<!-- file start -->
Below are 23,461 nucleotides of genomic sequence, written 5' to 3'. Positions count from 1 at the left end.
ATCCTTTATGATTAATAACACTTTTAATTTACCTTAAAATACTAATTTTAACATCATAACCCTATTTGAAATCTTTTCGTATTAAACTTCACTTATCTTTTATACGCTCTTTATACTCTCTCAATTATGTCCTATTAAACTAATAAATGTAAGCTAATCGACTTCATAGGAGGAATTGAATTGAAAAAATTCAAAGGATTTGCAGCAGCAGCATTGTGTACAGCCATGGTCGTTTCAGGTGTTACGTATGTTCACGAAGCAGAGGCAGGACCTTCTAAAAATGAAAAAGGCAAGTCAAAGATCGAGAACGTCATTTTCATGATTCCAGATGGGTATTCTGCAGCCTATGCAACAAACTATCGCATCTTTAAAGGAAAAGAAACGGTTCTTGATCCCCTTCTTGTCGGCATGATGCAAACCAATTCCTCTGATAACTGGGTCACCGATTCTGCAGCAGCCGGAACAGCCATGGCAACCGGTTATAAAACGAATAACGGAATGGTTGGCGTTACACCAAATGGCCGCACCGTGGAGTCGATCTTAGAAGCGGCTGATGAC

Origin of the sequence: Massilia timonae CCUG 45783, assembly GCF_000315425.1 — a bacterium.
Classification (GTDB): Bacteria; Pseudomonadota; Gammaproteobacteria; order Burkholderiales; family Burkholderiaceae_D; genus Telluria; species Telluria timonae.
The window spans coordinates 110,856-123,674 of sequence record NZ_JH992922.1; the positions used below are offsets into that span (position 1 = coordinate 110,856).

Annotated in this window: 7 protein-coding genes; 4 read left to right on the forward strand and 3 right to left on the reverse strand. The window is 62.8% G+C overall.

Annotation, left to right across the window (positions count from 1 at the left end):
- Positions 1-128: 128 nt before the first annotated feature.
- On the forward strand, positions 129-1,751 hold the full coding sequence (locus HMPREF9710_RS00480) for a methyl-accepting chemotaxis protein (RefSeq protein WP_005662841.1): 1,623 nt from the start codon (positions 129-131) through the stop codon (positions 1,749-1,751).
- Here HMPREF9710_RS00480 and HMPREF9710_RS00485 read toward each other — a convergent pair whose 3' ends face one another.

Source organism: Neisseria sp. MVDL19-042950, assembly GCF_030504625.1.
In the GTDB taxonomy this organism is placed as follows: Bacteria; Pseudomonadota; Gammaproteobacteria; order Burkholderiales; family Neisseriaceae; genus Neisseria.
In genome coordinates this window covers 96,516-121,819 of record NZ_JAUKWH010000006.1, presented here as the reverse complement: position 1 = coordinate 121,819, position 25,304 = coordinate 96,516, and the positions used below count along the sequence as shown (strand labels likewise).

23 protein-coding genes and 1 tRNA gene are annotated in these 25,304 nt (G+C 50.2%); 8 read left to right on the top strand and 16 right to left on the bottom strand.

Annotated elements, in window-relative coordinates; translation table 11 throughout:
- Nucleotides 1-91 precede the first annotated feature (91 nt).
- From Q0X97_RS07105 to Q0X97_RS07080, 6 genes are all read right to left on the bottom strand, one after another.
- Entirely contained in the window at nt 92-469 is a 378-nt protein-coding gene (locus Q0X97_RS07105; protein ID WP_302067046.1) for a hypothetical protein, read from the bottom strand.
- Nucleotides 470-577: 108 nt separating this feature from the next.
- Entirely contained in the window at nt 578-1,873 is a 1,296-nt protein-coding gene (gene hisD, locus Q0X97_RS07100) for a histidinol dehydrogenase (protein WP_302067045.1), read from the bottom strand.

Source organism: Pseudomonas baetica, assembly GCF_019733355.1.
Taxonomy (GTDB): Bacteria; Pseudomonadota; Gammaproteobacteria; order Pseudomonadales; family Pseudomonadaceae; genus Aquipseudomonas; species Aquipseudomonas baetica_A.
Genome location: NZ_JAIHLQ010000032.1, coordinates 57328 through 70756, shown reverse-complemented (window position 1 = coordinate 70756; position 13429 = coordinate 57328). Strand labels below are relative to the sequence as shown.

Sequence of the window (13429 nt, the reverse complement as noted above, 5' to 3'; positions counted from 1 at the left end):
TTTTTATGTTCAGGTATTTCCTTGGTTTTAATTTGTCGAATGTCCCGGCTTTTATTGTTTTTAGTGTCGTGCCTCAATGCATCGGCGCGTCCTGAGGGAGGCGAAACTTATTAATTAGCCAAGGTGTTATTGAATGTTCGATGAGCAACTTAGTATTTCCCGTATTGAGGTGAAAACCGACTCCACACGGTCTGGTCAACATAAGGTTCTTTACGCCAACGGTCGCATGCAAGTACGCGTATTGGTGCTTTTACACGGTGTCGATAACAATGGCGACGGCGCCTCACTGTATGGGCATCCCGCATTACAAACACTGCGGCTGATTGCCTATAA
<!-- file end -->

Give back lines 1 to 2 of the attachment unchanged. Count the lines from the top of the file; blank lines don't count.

Below are 23,461 nucleotides of genomic sequence, written 5' to 3'. Positions count from 1 at the left end.
ATCCTTTATGATTAATAACACTTTTAATTTACCTTAAAATACTAATTTTAACATCATAACCCTATTTGAAATCTTTTCGTATTAAACTTCACTTATCTTTTATACGCTCTTTATACTCTCTCAATTATGTCCTATTAAACTAATAAATGTAAGCTAATCGACTTCATAGGAGGAATTGAATTGAAAAAATTCAAAGGATTTGCAGCAGCAGCATTGTGTACAGCCATGGTCGTTTCAGGTGTTACGTATGTTCACGAAGCAGAGGCAGGACCTTCTAAAAATGAAAAAGGCAAGTCAAAGATCGAGAACGTCATTTTCATGATTCCAGATGGGTATTCTGCAGCCTATGCAACAAACTATCGCATCTTTAAAGGAAAAGAAACGGTTCTTGATCCCCTTCTTGTCGGCATGATGCAAACCAATTCCTCTGATAACTGGGTCACCGATTCTGCAGCAGCCGGAACAGCCATGGCAACCGGTTATAAAACGAATAACGGAATGGTTGGCGTTACACCAAATGGCCGCACCGTGGAGTCGATCTTAGAAGCGGCTGATGAC